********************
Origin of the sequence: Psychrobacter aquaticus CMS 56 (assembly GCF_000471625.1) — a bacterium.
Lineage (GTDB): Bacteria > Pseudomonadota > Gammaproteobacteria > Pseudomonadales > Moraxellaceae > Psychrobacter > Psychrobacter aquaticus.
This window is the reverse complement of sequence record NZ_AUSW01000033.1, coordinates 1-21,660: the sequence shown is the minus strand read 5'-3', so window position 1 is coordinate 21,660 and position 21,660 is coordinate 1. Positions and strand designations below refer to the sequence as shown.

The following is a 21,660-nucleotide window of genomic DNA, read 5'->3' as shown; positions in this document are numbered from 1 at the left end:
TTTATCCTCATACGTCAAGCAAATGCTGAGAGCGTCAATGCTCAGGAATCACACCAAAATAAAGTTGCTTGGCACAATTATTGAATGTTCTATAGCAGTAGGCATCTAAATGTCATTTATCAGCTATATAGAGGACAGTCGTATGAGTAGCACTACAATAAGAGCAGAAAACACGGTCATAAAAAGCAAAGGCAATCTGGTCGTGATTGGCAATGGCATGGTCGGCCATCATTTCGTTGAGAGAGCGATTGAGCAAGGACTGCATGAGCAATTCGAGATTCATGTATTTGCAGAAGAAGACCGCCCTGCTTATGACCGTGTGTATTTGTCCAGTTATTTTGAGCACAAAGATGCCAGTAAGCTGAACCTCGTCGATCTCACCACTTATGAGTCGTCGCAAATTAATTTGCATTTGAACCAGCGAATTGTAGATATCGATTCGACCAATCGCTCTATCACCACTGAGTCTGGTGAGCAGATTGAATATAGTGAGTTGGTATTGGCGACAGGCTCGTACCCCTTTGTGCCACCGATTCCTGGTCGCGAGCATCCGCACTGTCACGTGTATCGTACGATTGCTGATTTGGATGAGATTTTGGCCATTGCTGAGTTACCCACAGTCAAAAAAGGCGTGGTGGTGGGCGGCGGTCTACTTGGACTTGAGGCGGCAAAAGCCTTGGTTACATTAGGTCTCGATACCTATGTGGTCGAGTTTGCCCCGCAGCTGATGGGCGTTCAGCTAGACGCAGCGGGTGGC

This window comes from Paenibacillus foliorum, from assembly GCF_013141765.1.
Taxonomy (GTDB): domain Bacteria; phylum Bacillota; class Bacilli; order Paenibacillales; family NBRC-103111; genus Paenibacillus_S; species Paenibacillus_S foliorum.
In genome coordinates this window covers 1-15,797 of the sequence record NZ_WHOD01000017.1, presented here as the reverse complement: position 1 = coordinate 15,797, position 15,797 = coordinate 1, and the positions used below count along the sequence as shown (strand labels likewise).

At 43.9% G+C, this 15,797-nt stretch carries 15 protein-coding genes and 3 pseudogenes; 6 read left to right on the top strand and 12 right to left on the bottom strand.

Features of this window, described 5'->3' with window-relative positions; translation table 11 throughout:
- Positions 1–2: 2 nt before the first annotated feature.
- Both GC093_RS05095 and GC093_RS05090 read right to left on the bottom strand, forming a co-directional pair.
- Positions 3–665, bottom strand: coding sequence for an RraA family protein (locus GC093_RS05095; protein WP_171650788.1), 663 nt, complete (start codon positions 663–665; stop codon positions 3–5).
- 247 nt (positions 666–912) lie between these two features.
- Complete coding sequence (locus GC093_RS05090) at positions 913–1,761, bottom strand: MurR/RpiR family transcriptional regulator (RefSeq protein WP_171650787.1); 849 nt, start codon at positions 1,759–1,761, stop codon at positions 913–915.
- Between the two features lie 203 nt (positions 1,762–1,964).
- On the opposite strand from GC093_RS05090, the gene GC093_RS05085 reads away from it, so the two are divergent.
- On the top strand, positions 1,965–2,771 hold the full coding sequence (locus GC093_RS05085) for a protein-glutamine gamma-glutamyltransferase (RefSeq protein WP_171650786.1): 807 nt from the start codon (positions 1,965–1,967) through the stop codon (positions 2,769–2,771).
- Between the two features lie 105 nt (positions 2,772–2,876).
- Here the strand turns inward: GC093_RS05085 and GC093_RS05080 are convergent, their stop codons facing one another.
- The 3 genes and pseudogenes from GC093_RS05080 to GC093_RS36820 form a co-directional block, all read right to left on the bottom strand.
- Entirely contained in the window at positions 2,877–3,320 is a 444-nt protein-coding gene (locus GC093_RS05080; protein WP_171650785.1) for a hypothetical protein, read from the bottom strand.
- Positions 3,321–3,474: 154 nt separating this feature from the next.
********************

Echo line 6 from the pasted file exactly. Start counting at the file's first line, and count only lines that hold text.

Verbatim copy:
This window comes from Paenibacillus foliorum, from assembly GCF_013141765.1.